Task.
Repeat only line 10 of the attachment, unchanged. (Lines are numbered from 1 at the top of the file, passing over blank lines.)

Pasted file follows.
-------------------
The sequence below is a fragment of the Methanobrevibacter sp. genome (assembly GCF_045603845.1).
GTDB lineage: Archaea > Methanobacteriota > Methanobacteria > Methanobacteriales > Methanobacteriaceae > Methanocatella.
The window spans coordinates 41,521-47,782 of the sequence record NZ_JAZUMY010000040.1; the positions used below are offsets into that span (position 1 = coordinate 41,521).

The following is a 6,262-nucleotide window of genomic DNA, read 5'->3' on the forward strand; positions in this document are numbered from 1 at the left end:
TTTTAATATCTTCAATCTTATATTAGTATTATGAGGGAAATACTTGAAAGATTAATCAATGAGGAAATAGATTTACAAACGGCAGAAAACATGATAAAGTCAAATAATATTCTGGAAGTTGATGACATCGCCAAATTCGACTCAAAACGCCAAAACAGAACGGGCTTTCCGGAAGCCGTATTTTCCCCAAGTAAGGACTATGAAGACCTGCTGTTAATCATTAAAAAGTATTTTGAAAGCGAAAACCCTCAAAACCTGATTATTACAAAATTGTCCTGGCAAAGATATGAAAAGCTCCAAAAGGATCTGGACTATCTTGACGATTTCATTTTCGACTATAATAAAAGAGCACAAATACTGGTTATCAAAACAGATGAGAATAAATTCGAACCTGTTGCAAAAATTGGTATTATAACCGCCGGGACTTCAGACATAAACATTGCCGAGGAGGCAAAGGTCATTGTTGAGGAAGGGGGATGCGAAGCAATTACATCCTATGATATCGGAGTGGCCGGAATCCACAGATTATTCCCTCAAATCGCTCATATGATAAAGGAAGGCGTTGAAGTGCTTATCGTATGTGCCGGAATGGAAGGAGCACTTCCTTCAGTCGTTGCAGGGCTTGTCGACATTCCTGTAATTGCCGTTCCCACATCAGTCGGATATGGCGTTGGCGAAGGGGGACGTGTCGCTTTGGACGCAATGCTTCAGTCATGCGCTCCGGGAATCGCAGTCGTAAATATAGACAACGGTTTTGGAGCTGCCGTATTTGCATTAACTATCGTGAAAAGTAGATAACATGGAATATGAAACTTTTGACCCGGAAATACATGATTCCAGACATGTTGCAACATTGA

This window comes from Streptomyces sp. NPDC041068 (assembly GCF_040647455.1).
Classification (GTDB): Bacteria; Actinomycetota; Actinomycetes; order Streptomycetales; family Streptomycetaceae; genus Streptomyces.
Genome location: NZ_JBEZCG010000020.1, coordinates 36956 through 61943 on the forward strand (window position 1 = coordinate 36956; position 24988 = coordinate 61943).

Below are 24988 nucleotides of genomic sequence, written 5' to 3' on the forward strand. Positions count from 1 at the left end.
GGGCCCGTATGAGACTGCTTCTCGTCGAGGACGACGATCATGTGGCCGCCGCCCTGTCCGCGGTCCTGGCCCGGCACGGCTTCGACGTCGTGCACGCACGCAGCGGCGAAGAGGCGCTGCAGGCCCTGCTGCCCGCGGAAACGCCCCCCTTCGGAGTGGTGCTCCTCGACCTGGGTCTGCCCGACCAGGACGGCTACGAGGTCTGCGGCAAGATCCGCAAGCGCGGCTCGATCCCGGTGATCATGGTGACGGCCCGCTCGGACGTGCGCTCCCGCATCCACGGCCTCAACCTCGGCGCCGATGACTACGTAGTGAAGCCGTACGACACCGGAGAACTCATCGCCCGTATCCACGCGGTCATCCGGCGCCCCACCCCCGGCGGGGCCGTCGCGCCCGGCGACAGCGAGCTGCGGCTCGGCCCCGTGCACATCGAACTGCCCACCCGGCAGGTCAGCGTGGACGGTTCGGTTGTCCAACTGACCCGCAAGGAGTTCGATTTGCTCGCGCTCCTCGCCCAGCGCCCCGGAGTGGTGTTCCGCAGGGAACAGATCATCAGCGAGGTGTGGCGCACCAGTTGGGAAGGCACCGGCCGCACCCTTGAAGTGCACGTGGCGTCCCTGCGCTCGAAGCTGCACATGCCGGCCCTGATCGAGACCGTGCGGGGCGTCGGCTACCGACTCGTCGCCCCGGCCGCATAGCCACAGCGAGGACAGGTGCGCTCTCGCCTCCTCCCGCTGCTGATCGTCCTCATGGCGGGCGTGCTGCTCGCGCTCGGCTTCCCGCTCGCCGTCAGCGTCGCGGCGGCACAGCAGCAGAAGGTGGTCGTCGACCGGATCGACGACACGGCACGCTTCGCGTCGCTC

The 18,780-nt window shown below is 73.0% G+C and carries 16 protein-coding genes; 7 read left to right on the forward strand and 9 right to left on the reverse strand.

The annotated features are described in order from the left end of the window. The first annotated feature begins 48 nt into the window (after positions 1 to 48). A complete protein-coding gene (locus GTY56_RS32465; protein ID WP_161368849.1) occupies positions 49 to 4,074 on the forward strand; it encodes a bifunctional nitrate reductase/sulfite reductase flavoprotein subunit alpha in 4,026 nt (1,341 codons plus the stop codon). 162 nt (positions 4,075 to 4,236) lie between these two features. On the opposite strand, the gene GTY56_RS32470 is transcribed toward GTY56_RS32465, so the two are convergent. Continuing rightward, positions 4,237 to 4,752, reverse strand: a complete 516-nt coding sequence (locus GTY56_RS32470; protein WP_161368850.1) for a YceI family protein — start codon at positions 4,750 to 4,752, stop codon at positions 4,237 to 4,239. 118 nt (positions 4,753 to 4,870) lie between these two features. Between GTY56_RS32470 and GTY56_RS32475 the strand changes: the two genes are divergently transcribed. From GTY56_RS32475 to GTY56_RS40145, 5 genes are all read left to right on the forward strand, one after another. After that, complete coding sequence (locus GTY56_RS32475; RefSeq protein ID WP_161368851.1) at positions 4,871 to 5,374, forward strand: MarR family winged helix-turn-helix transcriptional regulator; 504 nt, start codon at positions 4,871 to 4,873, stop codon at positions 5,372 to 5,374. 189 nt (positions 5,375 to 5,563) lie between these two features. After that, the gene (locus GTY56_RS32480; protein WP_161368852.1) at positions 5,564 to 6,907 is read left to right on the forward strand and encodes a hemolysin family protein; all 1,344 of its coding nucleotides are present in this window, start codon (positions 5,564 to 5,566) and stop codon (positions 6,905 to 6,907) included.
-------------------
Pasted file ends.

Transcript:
GGGCCCGTATGAGACTGCTTCTCGTCGAGGACGACGATCATGTGGCCGCCGCCCTGTCCGCGGTCCTGGCCCGGCACGGCTTCGACGTCGTGCACGCACGCAGCGGCGAAGAGGCGCTGCAGGCCCTGCTGCCCGCGGAAACGCCCCCCTTCGGAGTGGTGCTCCTCGACCTGGGTCTGCCCGACCAGGACGGCTACGAGGTCTGCGGCAAGATCCGCAAGCGCGGCTCGATCCCGGTGATCATGGTGACGGCCCGCTCGGACGTGCGCTCCCGCATCCACGGCCTCAACCTCGGCGCCGATGACTACGTAGTGAAGCCGTACGACACCGGAGAACTCATCGCCCGTATCCACGCGGTCATCCGGCGCCCCACCCCCGGCGGGGCCGTCGCGCCCGGCGACAGCGAGCTGCGGCTCGGCCCCGTGCACATCGAACTGCCCACCCGGCAGGTCAGCGTGGACGGTTCGGTTGTCCAACTGACCCGCAAGGAGTTCGATTTGCTCGCGCTCCTCGCCCAGCGCCCCGGAGTGGTGTTCCGCAGGGAACAGATCATCAGCGAGGTGTGGCGCACCAGTTGGGAAGGCACCGGCCGCACCCTTGAAGTGCACGTGGCGTCCCTGCGCTCGAAGCTGCACATGCCGGCCCTGATCGAGACCGTGCGGGGCGTCGGCTACCGACTCGTCGCCCCGGCCGCATAGCCACAGCGAGGACAGGTGCGCTCTCGCCTCCTCCCGCTGCTGATCGTCCTCATGGCGGGCGTGCTGCTCGCGCTCGGCTTCCCGCTCGCCGTCAGCGTCGCGGCGGCACAGCAGCAGAAGGTGGTCGTCGACCGGATCGACGACACGGCACGCTTCGCGTCGCTC